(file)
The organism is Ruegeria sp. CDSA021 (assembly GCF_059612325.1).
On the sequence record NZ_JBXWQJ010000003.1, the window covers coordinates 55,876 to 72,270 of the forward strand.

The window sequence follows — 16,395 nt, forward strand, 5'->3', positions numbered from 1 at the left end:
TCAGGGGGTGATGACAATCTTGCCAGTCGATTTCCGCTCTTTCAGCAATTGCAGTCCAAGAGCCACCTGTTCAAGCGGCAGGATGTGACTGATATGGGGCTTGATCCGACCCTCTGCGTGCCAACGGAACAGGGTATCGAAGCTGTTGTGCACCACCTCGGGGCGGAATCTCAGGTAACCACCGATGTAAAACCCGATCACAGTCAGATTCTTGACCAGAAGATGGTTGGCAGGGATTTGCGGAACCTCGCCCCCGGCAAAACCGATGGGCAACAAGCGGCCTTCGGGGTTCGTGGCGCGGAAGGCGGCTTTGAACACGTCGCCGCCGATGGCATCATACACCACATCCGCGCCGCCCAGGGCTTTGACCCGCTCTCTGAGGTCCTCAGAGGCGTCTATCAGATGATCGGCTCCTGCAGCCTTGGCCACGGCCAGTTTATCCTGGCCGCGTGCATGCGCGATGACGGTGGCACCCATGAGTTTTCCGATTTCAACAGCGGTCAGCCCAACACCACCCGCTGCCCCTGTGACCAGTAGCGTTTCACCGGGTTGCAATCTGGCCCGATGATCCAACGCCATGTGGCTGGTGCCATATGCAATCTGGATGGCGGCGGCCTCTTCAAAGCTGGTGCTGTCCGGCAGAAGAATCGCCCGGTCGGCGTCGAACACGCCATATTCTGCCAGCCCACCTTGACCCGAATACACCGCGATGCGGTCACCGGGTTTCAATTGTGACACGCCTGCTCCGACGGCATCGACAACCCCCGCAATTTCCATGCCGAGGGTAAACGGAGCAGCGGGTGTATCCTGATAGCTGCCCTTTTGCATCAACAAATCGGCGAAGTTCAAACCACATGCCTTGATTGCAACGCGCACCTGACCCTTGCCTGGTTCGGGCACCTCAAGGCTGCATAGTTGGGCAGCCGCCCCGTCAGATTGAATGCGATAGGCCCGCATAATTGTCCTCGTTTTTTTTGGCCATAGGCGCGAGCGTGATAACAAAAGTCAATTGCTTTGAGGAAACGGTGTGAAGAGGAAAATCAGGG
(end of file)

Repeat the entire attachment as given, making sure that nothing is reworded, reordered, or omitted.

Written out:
The organism is Ruegeria sp. CDSA021 (assembly GCF_059612325.1).
On the sequence record NZ_JBXWQJ010000003.1, the window covers coordinates 55,876 to 72,270 of the forward strand.

The window sequence follows — 16,395 nt, forward strand, 5'->3', positions numbered from 1 at the left end:
TCAGGGGGTGATGACAATCTTGCCAGTCGATTTCCGCTCTTTCAGCAATTGCAGTCCAAGAGCCACCTGTTCAAGCGGCAGGATGTGACTGATATGGGGCTTGATCCGACCCTCTGCGTGCCAACGGAACAGGGTATCGAAGCTGTTGTGCACCACCTCGGGGCGGAATCTCAGGTAACCACCGATGTAAAACCCGATCACAGTCAGATTCTTGACCAGAAGATGGTTGGCAGGGATTTGCGGAACCTCGCCCCCGGCAAAACCGATGGGCAACAAGCGGCCTTCGGGGTTCGTGGCGCGGAAGGCGGCTTTGAACACGTCGCCGCCGATGGCATCATACACCACATCCGCGCCGCCCAGGGCTTTGACCCGCTCTCTGAGGTCCTCAGAGGCGTCTATCAGATGATCGGCTCCTGCAGCCTTGGCCACGGCCAGTTTATCCTGGCCGCGTGCATGCGCGATGACGGTGGCACCCATGAGTTTTCCGATTTCAACAGCGGTCAGCCCAACACCACCCGCTGCCCCTGTGACCAGTAGCGTTTCACCGGGTTGCAATCTGGCCCGATGATCCAACGCCATGTGGCTGGTGCCATATGCAATCTGGATGGCGGCGGCCTCTTCAAAGCTGGTGCTGTCCGGCAGAAGAATCGCCCGGTCGGCGTCGAACACGCCATATTCTGCCAGCCCACCTTGACCCGAATACACCGCGATGCGGTCACCGGGTTTCAATTGTGACACGCCTGCTCCGACGGCATCGACAACCCCCGCAATTTCCATGCCGAGGGTAAACGGAGCAGCGGGTGTATCCTGATAGCTGCCCTTTTGCATCAACAAATCGGCGAAGTTCAAACCACATGCCTTGATTGCAACGCGCACCTGACCCTTGCCTGGTTCGGGCACCTCAAGGCTGCATAGTTGGGCAGCCGCCCCGTCAGATTGAATGCGATAGGCCCGCATAATTGTCCTCGTTTTTTTTGGCCATAGGCGCGAGCGTGATAACAAAAGTCAATTGCTTTGAGGAAACGGTGTGAAGAGGAAAATCAGGG